**To use the electric dipole (d.E) Hamiltonian, need state be transformed?**
I am reading Cohen-Tannoudji's Atom photon interactions (2004 version), in the Appendix he explains that for atom-light interaction, the electric dipole Hamiltonian (d.E form) is got from the original, "physical" (in line with his language) p.A form Hamiltonian by a time-independent unitary transformation (eq. (72) of the Appendix at page 635).
Basically, $H_{d.E}=TH_{p.A}T^{\dagger}$, where $H_{d.E}$ is the Hamiltonian in electric dipole form, while $H_{p.A}$ is the p.A form Hamiltonian, and $T$ is the unitary transformation.
Then isn't it that if one wants to make calculations using the electric dipole Hamiltonian, one needs to first carry out the transformation on the initial state? That is, the initial state should be $T \left | \phi_{ini} \right \rangle $ but not simply $\left | \phi_{ini} \right \rangle$? where $\left | \phi_{ini} \right \rangle$ is the ("physical") initial state under the p.A representation.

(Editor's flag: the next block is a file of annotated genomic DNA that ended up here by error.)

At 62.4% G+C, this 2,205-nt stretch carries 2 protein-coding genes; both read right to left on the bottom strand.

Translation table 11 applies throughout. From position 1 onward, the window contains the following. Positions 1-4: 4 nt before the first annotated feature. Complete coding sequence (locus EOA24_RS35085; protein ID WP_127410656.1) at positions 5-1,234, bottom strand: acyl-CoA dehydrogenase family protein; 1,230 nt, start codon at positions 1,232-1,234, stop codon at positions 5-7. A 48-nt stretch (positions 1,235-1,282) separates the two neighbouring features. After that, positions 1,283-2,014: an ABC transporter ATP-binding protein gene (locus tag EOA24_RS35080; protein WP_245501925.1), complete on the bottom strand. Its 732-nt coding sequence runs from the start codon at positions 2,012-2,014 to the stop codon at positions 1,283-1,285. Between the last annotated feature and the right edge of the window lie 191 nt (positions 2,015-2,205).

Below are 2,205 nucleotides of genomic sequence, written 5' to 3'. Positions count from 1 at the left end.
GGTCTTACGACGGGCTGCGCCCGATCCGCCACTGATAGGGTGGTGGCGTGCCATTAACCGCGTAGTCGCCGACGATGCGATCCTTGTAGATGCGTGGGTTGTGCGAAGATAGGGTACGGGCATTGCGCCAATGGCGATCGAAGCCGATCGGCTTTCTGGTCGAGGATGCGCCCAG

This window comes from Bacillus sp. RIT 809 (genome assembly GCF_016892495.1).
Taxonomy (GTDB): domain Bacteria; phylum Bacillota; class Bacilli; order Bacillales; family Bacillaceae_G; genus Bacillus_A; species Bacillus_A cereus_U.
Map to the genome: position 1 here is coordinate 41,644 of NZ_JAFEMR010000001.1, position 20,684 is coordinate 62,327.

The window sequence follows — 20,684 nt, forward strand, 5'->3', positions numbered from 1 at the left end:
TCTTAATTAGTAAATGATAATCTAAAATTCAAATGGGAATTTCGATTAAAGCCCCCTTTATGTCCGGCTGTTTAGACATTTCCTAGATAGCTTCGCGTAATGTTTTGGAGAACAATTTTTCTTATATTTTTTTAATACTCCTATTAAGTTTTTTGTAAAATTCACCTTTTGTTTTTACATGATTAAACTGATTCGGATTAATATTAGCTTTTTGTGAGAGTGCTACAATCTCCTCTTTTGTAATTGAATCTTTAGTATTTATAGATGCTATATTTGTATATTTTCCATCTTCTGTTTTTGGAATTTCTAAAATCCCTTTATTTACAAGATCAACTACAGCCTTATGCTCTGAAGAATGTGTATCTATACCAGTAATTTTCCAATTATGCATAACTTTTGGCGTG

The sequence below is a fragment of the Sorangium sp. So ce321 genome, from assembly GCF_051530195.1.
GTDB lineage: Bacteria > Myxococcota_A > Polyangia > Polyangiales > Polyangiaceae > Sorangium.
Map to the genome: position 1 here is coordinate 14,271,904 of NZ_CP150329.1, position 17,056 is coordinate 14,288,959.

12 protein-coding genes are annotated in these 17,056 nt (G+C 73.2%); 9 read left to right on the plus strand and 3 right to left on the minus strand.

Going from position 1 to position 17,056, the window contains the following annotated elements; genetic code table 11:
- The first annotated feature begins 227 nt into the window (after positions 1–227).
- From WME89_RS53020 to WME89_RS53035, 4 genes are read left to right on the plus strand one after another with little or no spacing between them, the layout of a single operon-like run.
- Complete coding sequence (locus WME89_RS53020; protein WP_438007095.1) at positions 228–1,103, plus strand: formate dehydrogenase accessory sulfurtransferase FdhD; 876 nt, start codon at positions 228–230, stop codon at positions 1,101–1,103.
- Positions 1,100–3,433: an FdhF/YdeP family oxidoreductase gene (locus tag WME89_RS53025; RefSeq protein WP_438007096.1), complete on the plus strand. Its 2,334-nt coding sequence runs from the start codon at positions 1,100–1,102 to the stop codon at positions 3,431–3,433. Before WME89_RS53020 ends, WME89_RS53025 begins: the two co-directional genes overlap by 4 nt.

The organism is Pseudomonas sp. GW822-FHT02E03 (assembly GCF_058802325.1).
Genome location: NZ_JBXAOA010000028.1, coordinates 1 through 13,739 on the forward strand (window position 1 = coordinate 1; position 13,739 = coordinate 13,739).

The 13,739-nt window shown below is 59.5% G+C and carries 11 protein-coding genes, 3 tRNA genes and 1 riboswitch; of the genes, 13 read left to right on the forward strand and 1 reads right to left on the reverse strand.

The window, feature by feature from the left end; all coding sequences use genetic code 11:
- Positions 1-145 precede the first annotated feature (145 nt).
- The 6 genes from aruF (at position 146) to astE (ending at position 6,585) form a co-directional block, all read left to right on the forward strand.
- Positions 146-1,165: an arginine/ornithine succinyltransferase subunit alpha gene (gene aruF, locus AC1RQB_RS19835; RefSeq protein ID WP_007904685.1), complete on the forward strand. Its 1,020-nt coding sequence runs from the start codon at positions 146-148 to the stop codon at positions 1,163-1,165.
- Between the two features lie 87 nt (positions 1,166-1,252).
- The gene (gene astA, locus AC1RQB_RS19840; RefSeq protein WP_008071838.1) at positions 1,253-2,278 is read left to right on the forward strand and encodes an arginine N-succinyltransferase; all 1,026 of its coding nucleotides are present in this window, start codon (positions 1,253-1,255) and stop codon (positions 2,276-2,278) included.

However when he calculates the photondetection signal in Complement $\textrm{A}_{\textrm{II}}$ (more specifically see eq. (22) and texts around it in this Complement), there seems no indication that this transformation is carried out? Am I missing something?
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Last edited by zxontt; Feb 16th 2017 at 05:00 AM.
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